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Territorial typologies manual - border regions - Statistics Explained
Statistics Explained

Territorial typologies manual - border regions

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This article forms part of Eurostat’s methodology manual on territorial typologies.

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The border typology is applied at the level of NUTS level 3 regions: it identifies border regions in the European Union (EU) as those regions with a land border, or those regions where more than half of the population lives within 25 km of such a border.

Full article

Classes for the typology and their conditions

Details of the typology

The border typology is a classification based on the following two categories:

  • border regions;
  • non-border regions (those regions that are not defined as border regions).

Methodology for the typology

In principle, border regions should ideally be defined as those regions which have part of their territory demarcated by an international border. However, for analytical purposes, border regions are defined as NUTS level 3 regions located along or very close to land borders. There are two main types of border region for analyses:

  • internal border regions, in other words, those regions located on borders between EU Member States and/or EFTA countries; and,
  • external border regions, in other words, those regions located on borders between EU Member States and non-member countries (outside of EFTA).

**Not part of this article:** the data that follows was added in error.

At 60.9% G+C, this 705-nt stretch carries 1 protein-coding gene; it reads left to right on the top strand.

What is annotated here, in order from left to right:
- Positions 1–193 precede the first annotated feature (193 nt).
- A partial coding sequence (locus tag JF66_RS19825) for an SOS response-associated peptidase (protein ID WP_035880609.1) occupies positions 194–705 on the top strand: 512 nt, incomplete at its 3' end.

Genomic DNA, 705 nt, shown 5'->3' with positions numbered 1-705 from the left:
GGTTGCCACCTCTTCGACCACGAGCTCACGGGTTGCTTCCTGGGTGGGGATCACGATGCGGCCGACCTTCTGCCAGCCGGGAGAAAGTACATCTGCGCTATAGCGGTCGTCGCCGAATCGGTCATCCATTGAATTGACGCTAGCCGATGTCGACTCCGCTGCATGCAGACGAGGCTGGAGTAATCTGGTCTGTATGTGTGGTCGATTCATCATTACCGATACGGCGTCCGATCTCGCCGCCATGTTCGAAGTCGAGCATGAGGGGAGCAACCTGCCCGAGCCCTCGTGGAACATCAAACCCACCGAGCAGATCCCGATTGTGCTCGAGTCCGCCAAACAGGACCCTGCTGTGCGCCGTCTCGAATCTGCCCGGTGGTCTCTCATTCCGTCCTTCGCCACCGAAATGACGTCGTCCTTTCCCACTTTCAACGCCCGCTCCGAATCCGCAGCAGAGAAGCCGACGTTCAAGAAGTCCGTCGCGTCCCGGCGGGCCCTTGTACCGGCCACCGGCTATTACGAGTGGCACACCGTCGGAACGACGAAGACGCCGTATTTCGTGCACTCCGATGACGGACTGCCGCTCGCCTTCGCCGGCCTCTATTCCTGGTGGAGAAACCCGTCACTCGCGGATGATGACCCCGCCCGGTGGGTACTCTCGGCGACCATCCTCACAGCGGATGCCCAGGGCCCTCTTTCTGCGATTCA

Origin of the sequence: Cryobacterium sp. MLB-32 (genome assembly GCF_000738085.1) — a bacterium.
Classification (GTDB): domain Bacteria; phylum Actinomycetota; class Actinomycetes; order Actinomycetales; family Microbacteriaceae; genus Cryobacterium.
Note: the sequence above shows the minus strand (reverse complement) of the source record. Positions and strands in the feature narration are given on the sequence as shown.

As the severity of border effects is likely to diminish as a function of the distance from a border, the definition of border regions is complemented by those regions which, although they do not have a border, are located within 25 km of a border. Using this broad definition, the following different types of border region may be identified:

  • a land border;
  • a land border within 25 km;
  • non-border regions.

As this typology is based solely on the distance between a border and a region, there is no need to make use of any other data source when establishing the typology.

Note the border typology is not defined/recognised within the NUTS Regulation, although the NUTS level 3 regions themselves are defined therein. As such, EU legislation on border regions may, for specific reasons, make use of alternative definitions: for example, it may refer to both land and maritime borders or it could refer exclusively to the EU’s external borders. Although not covered here, the following additional types of border region may be considered:

  • a maritime border;
  • a maritime border within 25 km;
  • a land and a maritime border;
  • a land border within 25 km and a maritime border within 25 km.

Links to other spatial concepts/typologies

There are close links between the border typology and the urban-rural typology (see Chapter 5) as each border region is classified as a predominantly urban, intermediate or predominantly rural region. Some border regions may also be classified as mountain regions (see Chapter 10).

Results

Based on the above definitions, there are 463 NUTS 2016 level 3 border regions in the EU-28 and 885 non-border regions. The EU’s border regions include the following classes: 360 regions have a land border and 103 regions are within 25 km of a land border.

Map 1 provides an overview of the final classification for the border typology showing the different classes described above.

Map 1: Border typology